Farms, Food, and Hunger: A Conversation with Candidates Recap

On Wednesday, September 9, candidates for state offices participated in a forum about farms, food, and hunger. The forum was hosted by NCAH, Carolina Farm Stewardship Association, Feeding the Carolinas, The Rural Center, MomsRising, and RAFI-USA, and was moderated by Calvin Allen of Rural Forward NC.

Agriculture Commissioner – Steve Troxler (R) and Jenna Wadsworth (D)
Labor Commissioner – Josh Dobson (R) and Jessica Holmes (D)
Superintendent of Public Instruction – Jen Mangrum (D)
Lieutenant Governor – Yvonne Holley (D)

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  • Please introduce yourself, including your name; where you live; for which office you are running; and why food, farming and hunger matter in NC today.
  • North Carolina is the 10th most food insecure state in the country, while at the same time being the 10th most agriculturally productive state in the nation. The COVID-19 pandemic has highlighted weaknesses in our food systems, which we have also seen with natural disasters, such as hurricanes in the past. What solutions will you offer to create a resilient food system that nourished all North Carolinians in the face of future emergencies?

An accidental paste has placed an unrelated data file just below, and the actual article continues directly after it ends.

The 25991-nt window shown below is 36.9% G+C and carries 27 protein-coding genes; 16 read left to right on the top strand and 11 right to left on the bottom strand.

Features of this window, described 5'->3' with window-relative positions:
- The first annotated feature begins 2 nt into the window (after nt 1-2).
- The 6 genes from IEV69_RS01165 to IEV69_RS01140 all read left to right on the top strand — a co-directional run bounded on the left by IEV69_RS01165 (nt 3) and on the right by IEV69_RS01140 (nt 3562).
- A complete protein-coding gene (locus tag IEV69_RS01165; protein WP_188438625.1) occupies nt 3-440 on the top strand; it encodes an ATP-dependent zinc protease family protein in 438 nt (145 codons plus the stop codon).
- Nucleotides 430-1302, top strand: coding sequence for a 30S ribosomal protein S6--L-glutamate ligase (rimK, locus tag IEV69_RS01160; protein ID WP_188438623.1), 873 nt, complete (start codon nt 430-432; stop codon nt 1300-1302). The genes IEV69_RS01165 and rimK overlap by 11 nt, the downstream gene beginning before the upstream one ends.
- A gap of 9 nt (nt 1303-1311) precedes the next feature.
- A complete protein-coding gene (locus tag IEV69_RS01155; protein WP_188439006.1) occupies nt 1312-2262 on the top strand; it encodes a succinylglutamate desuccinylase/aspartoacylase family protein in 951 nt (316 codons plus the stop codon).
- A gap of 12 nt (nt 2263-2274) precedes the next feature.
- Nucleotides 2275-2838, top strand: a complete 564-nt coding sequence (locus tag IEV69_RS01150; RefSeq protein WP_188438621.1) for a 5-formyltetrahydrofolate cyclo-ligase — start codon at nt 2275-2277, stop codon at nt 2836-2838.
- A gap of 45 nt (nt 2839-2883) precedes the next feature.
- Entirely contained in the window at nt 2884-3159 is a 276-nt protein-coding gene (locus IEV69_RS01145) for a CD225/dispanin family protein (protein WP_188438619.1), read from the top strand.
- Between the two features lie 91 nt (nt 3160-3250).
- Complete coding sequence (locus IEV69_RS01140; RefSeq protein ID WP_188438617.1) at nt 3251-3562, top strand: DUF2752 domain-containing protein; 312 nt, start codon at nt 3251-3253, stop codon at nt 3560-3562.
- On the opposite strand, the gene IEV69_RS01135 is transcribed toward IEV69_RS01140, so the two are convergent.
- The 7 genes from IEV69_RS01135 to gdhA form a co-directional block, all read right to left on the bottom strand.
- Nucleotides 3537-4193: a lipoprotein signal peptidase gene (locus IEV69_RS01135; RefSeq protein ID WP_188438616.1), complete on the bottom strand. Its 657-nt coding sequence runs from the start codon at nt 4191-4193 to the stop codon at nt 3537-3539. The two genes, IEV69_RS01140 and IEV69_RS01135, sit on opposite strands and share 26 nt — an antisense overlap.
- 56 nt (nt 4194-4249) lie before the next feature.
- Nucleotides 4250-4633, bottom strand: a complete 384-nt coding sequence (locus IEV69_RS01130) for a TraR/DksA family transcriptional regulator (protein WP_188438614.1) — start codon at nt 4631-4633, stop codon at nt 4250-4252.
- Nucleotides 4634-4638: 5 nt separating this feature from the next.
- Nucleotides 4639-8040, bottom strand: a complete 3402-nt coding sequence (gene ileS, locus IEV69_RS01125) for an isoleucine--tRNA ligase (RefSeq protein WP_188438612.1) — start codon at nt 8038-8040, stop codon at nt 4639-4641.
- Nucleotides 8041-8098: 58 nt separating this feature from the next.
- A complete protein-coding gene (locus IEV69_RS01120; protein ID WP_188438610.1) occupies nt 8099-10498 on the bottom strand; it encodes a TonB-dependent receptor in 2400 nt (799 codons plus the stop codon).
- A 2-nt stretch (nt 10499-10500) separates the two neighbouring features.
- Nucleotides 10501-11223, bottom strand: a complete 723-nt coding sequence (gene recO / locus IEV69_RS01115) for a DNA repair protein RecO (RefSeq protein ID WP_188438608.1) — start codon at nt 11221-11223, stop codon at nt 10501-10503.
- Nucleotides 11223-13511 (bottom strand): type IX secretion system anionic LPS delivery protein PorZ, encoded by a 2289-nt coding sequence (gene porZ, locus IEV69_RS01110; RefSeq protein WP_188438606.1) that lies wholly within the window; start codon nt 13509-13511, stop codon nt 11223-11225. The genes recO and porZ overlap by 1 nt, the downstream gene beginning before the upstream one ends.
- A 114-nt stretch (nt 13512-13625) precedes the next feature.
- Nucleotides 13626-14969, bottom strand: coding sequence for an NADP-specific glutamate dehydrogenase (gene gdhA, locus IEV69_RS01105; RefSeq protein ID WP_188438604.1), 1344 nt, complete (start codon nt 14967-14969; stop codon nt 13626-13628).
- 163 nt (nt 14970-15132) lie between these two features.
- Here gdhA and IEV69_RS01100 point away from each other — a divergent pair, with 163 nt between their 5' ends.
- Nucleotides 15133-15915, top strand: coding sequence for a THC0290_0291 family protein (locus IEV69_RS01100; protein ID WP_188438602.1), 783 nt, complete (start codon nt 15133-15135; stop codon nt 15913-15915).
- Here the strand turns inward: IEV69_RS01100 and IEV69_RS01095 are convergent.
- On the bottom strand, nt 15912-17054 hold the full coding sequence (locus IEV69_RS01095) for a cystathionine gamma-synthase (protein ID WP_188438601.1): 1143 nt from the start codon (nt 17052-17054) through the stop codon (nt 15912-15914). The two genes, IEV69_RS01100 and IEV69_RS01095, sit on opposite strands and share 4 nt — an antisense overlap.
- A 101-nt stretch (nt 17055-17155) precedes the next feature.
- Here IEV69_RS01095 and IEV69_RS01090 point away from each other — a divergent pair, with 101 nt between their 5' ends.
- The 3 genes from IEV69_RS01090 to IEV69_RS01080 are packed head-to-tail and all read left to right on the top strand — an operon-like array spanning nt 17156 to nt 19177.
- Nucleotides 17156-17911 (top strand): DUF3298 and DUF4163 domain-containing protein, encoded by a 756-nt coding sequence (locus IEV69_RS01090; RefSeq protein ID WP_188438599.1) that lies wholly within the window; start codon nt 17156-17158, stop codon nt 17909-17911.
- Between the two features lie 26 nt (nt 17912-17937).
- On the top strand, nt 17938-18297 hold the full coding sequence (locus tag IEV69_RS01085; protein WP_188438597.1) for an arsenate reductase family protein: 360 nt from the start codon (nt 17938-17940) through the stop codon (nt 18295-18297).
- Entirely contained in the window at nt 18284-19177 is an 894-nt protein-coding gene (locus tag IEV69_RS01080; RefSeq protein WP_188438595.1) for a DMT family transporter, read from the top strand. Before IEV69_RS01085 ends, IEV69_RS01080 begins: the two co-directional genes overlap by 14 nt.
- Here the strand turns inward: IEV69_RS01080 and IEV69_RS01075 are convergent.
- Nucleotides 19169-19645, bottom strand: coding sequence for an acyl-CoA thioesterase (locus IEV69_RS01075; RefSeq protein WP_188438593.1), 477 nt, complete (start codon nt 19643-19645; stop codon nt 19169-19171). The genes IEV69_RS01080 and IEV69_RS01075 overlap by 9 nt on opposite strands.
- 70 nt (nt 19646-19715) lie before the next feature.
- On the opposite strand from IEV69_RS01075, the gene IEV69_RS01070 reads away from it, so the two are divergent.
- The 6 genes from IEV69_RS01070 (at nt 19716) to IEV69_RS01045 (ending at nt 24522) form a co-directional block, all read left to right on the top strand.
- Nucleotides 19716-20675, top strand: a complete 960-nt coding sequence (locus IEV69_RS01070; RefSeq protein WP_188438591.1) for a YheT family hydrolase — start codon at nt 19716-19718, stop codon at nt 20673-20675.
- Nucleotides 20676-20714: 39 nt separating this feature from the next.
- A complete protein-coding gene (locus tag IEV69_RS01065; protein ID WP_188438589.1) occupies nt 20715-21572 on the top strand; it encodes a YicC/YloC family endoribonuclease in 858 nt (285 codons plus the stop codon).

• Before COVID-19, one in five North Carolina children lived in food insecure households. Feeding America now estimates that nearly 30% of our children are food insecure, lacking consistent access to healthy, affordable foods. What actions will you take to better support child nutrition programs in serving fresh, nutritious meals to all children in the state?
  • According to 2018 data, over 42% of SNAP participants in North Carolina are in working families – in other words, even though the adults work, they do not make enough money to make ends meet and cover all their food needs. How will you address this disparity?
  • Food system workers, and specifically the Latinx community, have been disparately impacted by COVID-19 due to work environments, lack of access to healthcare, and job loss. What steps will you take to address the short-term and long-term needs of food system workers and the Latinx community in particular?
  • North Carolina has a long legacy of farms owned and run by African Americans. There is also a long history of discrimination against Black farmers, to the point that today only 4% of farm operations in the state are African American owned. If elected, what will you do in the role of your respective office to support Black farmers and other underserved farming populations, such as beginning, female, or small-scale farmers, in North Carolina?